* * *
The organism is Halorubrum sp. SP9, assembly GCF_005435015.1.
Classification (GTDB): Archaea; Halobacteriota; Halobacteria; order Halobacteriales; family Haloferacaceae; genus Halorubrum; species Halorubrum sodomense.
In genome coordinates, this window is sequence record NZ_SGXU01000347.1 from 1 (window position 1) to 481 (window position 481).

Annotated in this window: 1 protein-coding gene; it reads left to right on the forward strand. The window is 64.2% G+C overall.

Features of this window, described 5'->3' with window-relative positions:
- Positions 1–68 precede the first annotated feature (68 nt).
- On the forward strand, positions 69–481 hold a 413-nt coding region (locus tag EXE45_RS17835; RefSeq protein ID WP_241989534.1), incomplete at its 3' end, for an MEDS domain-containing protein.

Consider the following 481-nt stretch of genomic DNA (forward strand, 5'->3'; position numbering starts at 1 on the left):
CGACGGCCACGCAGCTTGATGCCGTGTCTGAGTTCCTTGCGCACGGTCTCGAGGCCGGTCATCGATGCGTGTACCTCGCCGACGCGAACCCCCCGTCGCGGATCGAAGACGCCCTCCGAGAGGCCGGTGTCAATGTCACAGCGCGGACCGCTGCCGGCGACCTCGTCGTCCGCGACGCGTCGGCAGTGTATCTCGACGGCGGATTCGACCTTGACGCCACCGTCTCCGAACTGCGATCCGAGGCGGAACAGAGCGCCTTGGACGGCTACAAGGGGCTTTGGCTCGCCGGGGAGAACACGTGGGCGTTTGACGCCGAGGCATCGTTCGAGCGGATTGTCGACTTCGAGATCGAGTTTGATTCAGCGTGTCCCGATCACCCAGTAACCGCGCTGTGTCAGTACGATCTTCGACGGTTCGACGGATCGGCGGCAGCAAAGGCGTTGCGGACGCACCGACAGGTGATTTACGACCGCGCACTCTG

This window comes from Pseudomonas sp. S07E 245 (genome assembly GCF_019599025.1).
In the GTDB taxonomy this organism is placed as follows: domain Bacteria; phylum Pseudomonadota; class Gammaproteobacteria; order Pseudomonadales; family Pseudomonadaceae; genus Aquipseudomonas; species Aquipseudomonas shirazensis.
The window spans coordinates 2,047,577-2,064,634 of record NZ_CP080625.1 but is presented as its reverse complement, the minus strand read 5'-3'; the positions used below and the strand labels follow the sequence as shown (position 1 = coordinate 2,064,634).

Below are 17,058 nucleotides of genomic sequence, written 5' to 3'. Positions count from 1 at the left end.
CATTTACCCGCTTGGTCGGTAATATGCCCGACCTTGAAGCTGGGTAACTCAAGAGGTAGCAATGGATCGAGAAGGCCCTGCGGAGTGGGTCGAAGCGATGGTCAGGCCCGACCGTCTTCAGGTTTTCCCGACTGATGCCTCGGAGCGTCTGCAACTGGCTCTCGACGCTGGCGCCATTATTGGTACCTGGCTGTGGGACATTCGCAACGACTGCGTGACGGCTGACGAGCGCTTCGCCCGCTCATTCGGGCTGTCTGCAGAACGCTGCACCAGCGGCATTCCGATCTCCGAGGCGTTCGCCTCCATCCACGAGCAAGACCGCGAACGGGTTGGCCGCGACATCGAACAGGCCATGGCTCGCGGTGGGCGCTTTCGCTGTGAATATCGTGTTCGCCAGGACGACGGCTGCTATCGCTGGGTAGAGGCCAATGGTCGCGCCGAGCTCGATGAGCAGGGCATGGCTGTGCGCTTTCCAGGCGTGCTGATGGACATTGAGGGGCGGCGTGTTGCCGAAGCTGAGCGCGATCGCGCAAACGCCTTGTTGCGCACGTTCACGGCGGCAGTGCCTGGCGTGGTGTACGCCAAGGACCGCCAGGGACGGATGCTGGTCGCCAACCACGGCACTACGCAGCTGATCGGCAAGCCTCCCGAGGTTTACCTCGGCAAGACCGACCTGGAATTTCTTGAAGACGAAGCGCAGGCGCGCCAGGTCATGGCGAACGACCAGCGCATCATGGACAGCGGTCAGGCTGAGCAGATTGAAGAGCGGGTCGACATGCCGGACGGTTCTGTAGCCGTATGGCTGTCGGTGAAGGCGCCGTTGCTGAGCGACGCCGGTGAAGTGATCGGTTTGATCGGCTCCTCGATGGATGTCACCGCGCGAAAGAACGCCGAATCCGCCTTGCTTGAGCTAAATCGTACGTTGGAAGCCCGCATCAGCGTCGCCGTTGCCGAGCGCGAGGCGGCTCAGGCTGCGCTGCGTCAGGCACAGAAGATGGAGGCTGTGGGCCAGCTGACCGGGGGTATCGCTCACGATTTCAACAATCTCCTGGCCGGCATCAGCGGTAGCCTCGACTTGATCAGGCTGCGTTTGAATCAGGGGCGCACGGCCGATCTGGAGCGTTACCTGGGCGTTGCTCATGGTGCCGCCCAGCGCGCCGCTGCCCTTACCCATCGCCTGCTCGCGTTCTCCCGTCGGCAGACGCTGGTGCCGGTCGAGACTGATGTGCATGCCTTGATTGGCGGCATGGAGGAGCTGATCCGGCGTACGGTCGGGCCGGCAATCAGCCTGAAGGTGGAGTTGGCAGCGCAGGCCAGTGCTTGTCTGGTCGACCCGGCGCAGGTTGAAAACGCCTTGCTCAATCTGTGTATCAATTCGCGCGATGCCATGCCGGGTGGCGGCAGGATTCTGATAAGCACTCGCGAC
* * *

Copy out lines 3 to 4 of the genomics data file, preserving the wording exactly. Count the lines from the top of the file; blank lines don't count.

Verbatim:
In genome coordinates, this window is sequence record NZ_SGXU01000347.1 from 1 (window position 1) to 481 (window position 481).

Annotated in this window: 1 protein-coding gene; it reads left to right on the forward strand. The window is 64.2% G+C overall.